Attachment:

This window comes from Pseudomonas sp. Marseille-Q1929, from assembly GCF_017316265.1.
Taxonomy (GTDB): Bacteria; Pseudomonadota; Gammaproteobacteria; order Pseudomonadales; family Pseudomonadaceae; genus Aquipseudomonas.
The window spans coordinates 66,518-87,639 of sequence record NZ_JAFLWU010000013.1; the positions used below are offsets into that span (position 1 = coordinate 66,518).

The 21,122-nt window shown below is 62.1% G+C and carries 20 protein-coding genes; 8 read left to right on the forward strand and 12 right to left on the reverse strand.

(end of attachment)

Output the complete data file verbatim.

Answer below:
This window comes from Pseudomonas sp. Marseille-Q1929, from assembly GCF_017316265.1.
Taxonomy (GTDB): Bacteria; Pseudomonadota; Gammaproteobacteria; order Pseudomonadales; family Pseudomonadaceae; genus Aquipseudomonas.
The window spans coordinates 66,518-87,639 of sequence record NZ_JAFLWU010000013.1; the positions used below are offsets into that span (position 1 = coordinate 66,518).

The 21,122-nt window shown below is 62.1% G+C and carries 20 protein-coding genes; 8 read left to right on the forward strand and 12 right to left on the reverse strand.